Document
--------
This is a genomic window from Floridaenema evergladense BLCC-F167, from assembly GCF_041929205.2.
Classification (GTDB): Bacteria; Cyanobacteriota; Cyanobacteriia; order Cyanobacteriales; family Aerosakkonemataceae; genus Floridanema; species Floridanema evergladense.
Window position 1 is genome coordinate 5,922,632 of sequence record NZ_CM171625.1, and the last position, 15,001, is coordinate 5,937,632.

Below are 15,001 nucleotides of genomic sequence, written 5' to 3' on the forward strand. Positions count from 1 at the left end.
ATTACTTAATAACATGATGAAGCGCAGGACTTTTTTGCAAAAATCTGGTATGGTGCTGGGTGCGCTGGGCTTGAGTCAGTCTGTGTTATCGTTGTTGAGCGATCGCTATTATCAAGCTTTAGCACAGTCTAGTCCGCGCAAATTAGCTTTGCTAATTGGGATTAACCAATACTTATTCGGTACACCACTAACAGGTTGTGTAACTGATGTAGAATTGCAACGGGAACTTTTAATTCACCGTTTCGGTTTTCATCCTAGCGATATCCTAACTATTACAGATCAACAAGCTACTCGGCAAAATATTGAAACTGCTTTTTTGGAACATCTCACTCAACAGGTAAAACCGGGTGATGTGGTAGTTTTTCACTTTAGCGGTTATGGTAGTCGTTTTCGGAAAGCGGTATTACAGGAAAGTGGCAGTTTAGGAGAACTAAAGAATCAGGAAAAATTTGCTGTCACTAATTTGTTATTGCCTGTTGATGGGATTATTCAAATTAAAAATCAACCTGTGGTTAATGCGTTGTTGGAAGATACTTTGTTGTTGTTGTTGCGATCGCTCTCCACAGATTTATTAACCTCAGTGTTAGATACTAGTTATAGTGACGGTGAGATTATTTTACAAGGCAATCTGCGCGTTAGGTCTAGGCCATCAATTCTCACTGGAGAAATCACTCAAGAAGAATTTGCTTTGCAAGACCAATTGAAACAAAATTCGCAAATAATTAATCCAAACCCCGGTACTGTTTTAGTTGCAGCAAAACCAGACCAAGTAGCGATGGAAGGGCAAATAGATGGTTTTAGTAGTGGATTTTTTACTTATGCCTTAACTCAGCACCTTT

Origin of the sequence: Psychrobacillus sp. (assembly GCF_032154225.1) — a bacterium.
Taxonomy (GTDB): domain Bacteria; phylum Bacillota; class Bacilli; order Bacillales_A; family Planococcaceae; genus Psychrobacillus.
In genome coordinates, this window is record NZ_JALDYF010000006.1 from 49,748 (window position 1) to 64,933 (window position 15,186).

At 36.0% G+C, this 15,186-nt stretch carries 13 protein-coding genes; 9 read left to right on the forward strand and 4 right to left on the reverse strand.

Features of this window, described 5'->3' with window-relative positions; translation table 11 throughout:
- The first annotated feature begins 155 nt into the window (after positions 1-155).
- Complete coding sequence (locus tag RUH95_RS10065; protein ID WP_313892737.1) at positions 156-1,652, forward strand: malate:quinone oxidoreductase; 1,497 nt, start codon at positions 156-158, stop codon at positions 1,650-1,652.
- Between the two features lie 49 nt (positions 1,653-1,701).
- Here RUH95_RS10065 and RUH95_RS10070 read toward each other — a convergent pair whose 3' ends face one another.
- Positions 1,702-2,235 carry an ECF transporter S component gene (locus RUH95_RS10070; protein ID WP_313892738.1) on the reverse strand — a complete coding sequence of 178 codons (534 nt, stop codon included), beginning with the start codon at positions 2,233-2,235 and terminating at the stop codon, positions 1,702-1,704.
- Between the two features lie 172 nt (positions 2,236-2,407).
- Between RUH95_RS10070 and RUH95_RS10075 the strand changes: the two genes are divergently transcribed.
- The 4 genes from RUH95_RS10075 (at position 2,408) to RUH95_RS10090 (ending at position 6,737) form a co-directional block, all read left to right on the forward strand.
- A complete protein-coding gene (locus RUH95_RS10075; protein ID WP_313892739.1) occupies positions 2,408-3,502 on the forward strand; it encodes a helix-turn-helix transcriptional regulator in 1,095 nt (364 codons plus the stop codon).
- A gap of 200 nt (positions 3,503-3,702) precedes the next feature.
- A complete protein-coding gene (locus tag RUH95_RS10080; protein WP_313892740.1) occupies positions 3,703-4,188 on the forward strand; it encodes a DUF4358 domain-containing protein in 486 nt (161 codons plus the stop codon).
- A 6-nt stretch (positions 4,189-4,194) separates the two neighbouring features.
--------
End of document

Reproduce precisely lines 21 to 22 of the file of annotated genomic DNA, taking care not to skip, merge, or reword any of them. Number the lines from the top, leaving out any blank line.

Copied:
- A complete protein-coding gene (locus tag RUH95_RS10080; protein WP_313892740.1) occupies positions 3,703-4,188 on the forward strand; it encodes a DUF4358 domain-containing protein in 486 nt (161 codons plus the stop codon).
- A 6-nt stretch (positions 4,189-4,194) separates the two neighbouring features.